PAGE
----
Many who are attracted to traditions of Christian worship that use a richer set of gestures and ornaments like the symbolism of these things. Often they believe these traditions to be superior for that very reason to those which are sparser. I disagree. There are some who mistakenly think unintelligible symbolism makes worship deeper and more mysterious. More mysterious, maybe. Deeper, no. Unintelligible signs – signs whose meaning no one can agree on, and whose effect is not rational – are useless to Christian worship, which relies not only on a relationship but also on the historicity of certain events and the truth of certain doctrines. But even symbolism as a system of conscious signification has its own hazards. The danger, not least in our own time, is that symbols cloud rather than enlighten the mind. As John Barach says,
Another term for this ‘pursuit of the cool’ might be the one Alexander Schmemann uses: mysteriological piety. In the mystery religions, people performed certain rituals because those rituals would create a sense of something ‘special,’ something mysterious, something transcendent, or whatever.
The early church fell into this kind of piety when, for instance, it stopped doing baptisms immediately upon conversion or upon the birth of a covenant child and instead made Easter the day for baptisms. Why? Because baptism symbolizes death and resurrection and wouldn’t it make it more special to be baptized on the day we celebrate Jesus’ resurrection? Wouldn’t that make the symbol all that much more glorious, meaningful, and (if I may say it) ‘cool’?
Of course, there may be a much more prosaic reason for baptizing adults on Easter Day: grouping converts together makes it easier to catechize them – that is, to train them to take part in the sacraments with the faith required – without a disproportionate expenditure of time and energy. If a day must be chosen on which to be baptized, then, Easter Day is not a bad day for it, when the day’s significance is only a secondary consideration.
Likewise, the primary purpose of incense in connexion with worship is to adorn the service fittingly with an atmosphere of festivity, as one does with flowers and banners. The presence of incense may inspire certain meditations, just as one might meditate on the life of an ant – and to encourage such reflection is good and biblical – but it is not right that Christians should so elevate the role of incense that it ever becomes a focal point of public worship. For the same reason I have written against paying too much attention to candles. It is better to attend to what must happen. For example, says G. W. O. Addleshaw,
Before the Consecration Prayer the priest arranges the elements, symbolizing, as Beveridge puts it, ‘God’s eternal purpose, and determinate counsel, to send His Son into the world, and to offer Him up as a sacrifice for the sins of mankind’.
Such pious reflections are not distracting. But when the people are in danger of paying too much heed to things of indifference, their teachers must expound what the word of God tells us and, if necessary, dispense with the things by which the people lead themselves astray.
At no point may we be suffered to serve rituals. Rituals are to be used, and only their moral principles served. The chaste way to use rituals is to observe them as the fitting way to do what is good and godly, not reaching beyond our stations but showing honour to those to whom it is due. Ritual teaches us also that the word of God rules all things and its truth can be known in all things upon further reflection. But Jesus Christ has taught that the true worshippers of the Father now worship in spirit and in truth. The true schismatics are they that reject other Christians for differences in ceremony and ornaments. These things are a matter of prudence but not marks of the true Church. Baptists are not heretics for not using set forms of worship, but are schismatics for accounting them unbaptized who have not been completely immersed in water. Those also are schismatics who will not tolerate chasubles being worn by Lutheran priests who preach the gospel purely, or who insist that those who do not mix water into their chalices of wine have not validly consecrated the Lord’s Supper. In each church God requires discipline and obedience, but in no church does he despise the mere use or disuse of what his word has not settled as divine law.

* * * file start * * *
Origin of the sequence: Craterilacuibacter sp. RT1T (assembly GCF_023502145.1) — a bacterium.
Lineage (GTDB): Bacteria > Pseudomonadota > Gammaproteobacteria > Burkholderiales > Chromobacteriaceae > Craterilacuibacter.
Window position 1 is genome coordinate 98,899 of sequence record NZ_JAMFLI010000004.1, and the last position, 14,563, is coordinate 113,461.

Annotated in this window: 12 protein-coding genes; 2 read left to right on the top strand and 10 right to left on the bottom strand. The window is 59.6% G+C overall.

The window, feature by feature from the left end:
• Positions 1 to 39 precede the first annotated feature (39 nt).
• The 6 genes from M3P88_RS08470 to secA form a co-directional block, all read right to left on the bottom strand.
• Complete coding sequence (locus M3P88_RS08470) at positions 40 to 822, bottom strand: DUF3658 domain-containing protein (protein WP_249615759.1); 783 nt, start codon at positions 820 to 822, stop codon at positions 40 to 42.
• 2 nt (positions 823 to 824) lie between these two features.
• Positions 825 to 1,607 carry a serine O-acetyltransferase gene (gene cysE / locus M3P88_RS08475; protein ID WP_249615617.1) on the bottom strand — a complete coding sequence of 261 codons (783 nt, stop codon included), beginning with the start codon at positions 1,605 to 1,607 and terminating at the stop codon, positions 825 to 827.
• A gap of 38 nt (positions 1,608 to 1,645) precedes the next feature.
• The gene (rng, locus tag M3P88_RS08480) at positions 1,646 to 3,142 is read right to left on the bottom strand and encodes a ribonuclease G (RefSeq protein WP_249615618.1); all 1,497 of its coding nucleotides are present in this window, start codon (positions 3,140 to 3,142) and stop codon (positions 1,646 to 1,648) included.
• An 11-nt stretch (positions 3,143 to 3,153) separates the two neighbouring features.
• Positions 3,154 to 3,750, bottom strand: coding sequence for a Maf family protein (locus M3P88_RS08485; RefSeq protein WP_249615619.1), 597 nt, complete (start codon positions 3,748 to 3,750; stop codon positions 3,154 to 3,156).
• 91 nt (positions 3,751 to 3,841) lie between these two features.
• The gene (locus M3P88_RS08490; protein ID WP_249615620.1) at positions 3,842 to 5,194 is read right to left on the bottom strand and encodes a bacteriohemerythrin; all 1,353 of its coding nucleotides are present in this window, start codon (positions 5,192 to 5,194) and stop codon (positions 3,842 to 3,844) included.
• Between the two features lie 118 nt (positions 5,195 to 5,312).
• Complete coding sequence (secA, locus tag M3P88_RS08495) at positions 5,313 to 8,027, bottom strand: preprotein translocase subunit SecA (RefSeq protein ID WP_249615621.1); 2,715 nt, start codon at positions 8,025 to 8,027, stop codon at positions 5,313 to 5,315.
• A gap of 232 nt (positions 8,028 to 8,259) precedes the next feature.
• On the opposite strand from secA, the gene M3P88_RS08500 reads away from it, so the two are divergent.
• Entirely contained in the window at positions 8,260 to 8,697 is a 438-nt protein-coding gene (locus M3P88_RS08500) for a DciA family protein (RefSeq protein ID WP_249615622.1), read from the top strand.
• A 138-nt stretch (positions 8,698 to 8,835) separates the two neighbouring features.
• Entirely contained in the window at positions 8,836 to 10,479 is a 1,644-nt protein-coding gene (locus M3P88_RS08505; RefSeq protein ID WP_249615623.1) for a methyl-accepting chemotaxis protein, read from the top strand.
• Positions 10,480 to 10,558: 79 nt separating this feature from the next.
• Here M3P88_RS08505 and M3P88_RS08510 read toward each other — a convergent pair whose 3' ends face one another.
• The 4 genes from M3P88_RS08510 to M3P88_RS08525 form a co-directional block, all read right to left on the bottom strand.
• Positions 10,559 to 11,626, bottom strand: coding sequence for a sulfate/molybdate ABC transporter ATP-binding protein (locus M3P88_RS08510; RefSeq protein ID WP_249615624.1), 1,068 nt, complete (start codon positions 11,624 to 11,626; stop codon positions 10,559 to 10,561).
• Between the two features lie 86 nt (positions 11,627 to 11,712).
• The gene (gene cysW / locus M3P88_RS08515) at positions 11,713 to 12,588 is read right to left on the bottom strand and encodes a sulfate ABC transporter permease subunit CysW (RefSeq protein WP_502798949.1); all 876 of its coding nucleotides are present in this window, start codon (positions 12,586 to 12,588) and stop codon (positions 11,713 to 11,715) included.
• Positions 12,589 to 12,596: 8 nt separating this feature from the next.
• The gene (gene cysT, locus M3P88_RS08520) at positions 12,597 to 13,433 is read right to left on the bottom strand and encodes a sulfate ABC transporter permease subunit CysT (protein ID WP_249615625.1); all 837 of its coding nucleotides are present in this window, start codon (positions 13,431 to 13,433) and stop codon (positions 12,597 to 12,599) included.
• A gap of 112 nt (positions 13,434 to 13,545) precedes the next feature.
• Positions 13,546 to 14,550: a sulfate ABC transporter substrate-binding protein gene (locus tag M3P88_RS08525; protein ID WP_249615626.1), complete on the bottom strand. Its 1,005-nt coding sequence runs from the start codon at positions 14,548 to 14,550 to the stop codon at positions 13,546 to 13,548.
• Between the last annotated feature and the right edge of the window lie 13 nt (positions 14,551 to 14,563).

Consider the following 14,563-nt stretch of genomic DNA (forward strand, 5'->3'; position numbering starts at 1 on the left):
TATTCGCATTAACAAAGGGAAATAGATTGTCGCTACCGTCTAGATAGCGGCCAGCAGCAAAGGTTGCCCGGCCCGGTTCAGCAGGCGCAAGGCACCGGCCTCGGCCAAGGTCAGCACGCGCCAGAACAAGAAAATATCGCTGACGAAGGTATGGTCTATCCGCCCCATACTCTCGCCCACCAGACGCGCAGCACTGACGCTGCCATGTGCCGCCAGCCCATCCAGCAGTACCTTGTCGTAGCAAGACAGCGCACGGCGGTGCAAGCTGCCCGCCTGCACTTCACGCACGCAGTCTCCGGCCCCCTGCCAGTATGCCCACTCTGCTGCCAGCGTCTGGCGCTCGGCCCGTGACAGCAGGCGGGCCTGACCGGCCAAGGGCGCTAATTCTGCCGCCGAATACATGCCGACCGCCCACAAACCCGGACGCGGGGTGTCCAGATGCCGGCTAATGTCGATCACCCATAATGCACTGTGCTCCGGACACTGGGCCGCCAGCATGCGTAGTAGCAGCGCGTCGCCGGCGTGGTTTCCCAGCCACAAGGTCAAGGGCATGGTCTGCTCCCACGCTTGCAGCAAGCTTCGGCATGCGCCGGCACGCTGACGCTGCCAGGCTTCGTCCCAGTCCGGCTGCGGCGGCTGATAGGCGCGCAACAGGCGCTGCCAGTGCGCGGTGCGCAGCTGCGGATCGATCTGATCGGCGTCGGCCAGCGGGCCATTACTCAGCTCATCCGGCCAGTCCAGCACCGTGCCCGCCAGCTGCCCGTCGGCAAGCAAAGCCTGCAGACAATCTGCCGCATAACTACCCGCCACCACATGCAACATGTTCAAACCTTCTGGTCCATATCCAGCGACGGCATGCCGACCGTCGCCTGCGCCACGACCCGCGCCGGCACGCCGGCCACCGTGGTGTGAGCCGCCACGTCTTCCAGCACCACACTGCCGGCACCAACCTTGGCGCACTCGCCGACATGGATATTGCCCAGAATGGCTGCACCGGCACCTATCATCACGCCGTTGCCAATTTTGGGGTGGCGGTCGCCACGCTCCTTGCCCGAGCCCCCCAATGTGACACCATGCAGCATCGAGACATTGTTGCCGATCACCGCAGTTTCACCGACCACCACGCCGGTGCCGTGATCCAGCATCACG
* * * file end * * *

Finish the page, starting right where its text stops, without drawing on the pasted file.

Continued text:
If I see a child in church and remember that the Kingdom of God belongs to such as these, or if I see an image of a great saint and thank God for the faithfulness and courage shown by that saint, I have not worshipped God by unlawful means. But if I think my church closer to God for having images and incense, and I even think it a matter of orthodoxy to have and bow down to icons, then I have sinned and broken the Second Commandment. And so despising the rest of the Church, I then have dishonoured my Father and my Mother and borne false witness against my neighbour. So too if I call them false Christians who have images of stained glass in their church windows, or if I call them childish fools who sing Christmas songs during Advent.
And the carnal mind, the one that delights in sensuous pleasure and not the righteousness of God, is seeking always to replace the truth of God’s word with incense and fog machines, to worship God by means that he has not appointed. Such worship the holy Scriptures condemn. Those who devise new ways to worship God, and add things to tickle their fancies, face his righteous indignation for showing contempt for the primacy of his revealed will. They might as well be heretics who preached God’s gospel only to those they judged to be the elect. But the spiritual mind, the one that loves the ways of God, is respectful of human tradition but mindful of the higher claims of the Kingdom of God and all his righteousness; and such a heart will see God.